Black Entertainment : Mumia Abu Jamal - Hip Hop or Homeland Security?

Discussion in 'Black Entertainment' started by Pharaoh Jahil, Dec 22, 2004.

  1. Pharaoh Jahil

    Pharaoh Jahil Well-Known Member MEMBER

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    To think about the origins of hiphop in this culture and also about homeland security is to see that there are at the very least two worlds in America. One of the well to do and another of the struggling. For if there ever there was the absence of homeland security it is seen in the gritty roots of hiphop.

    For the music arises from the generation that feels with some justice that they have been betrayed by those who came before them. That they are at best tolerated in schools feared on the streets and almost inevitably destined for the hellholes of prison.

    They grew up hungry, hated, and unloved and this is the psychic fuel that generates the anger that seems endemic in much of the music and poetry, one senses very little
    hope about the personal goals of wealth, to climb above the pit of poverty.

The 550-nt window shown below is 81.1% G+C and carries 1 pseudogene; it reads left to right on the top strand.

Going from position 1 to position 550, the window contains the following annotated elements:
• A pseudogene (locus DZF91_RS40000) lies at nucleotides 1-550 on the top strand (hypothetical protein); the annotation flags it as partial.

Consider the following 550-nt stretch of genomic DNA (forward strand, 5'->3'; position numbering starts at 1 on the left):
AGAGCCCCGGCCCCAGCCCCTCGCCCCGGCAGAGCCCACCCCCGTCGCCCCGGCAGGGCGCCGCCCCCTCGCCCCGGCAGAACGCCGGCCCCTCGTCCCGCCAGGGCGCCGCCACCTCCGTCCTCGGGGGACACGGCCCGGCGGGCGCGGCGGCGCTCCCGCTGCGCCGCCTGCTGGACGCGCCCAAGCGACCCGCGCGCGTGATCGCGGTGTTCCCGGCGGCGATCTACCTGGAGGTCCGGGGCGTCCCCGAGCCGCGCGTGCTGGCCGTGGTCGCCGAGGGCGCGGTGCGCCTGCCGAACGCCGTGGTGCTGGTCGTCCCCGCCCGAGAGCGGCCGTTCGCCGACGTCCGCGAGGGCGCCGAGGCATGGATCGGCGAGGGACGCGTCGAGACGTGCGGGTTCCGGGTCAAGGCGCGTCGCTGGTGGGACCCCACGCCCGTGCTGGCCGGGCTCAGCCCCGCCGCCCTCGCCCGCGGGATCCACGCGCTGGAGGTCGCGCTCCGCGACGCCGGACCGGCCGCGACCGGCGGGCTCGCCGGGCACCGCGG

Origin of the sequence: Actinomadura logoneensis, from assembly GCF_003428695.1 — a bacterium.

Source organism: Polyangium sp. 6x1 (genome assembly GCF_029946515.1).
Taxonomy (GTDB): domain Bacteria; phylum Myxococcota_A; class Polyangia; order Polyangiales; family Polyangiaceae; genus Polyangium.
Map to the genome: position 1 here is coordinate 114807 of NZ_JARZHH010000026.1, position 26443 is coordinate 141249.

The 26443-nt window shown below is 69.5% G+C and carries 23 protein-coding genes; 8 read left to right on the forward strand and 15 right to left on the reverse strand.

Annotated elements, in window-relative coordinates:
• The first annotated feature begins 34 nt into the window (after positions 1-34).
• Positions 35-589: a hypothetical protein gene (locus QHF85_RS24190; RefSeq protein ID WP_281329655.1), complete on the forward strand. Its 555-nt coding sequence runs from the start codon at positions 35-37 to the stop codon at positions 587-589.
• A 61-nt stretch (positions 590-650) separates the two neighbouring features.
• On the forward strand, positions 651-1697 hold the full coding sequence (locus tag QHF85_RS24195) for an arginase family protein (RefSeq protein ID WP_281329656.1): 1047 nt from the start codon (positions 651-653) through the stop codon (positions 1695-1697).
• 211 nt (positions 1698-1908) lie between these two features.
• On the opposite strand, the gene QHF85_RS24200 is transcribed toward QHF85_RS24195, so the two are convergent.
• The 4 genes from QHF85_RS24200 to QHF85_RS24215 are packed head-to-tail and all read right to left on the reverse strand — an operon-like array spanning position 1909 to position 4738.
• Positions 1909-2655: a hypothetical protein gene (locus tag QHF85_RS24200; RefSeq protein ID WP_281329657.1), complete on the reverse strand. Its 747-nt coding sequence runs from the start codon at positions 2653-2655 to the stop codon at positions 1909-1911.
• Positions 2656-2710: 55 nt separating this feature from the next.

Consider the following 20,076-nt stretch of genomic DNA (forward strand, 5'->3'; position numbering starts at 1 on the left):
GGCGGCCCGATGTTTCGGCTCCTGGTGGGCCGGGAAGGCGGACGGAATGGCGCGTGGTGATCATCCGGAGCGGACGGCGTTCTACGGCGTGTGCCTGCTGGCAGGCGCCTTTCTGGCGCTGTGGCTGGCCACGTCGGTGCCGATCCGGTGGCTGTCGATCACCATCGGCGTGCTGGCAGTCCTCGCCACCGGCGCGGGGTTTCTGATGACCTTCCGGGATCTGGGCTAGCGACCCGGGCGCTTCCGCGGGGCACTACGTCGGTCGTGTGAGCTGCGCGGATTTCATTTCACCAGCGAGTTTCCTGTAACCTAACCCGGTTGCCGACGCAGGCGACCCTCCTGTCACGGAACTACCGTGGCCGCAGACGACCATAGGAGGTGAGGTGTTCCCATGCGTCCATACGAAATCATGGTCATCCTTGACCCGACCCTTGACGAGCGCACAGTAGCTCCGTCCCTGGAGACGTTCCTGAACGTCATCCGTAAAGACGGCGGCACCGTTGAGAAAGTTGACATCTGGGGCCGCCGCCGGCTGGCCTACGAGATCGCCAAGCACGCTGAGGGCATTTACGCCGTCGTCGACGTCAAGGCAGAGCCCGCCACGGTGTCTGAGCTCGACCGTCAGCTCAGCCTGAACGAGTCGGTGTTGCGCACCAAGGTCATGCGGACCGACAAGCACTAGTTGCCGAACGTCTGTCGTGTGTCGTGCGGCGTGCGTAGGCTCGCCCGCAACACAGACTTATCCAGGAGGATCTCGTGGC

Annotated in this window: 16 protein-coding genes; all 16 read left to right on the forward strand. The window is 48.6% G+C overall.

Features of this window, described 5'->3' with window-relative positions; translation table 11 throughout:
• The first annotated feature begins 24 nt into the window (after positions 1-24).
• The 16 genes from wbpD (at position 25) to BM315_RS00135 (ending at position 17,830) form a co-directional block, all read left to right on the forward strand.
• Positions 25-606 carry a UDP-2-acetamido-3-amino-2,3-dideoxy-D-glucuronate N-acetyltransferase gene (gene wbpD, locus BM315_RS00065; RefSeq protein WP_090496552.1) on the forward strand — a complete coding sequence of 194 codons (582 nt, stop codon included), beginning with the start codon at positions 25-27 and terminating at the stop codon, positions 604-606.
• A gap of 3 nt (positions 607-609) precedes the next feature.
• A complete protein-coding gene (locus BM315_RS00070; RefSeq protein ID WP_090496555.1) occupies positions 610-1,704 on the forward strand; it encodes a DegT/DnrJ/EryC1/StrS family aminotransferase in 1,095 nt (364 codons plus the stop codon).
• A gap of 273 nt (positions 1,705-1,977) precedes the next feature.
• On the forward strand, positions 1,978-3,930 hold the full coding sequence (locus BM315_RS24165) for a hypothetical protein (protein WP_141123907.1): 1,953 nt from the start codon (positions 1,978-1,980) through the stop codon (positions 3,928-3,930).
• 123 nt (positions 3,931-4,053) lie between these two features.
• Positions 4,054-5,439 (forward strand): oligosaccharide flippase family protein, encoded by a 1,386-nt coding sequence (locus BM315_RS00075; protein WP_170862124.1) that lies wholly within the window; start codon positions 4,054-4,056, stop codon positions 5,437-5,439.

In the broader society the opposite is true, for here more than any other place on earth wealth is so widespread and so bountiful that what passes for the middle class in America could pass for the upper class in most of the rest of the world. Their very opulence and relative wealth makes them insecure and homeland security is a governmental phrase that is as oxymoron as crazy as say military intelligence, or the US department of Justice.

    They are just words that have very little relationship to reality.

    Now do you feel safer now? do you think you will anytime soon?

    Do you think duck tape and Kleenex and color codes will make you safer?

    From death row, this is
    Mumia Abu-Jamal.


    http://www.prisonradio.org/maj/maj_2_20_homeland.html
     
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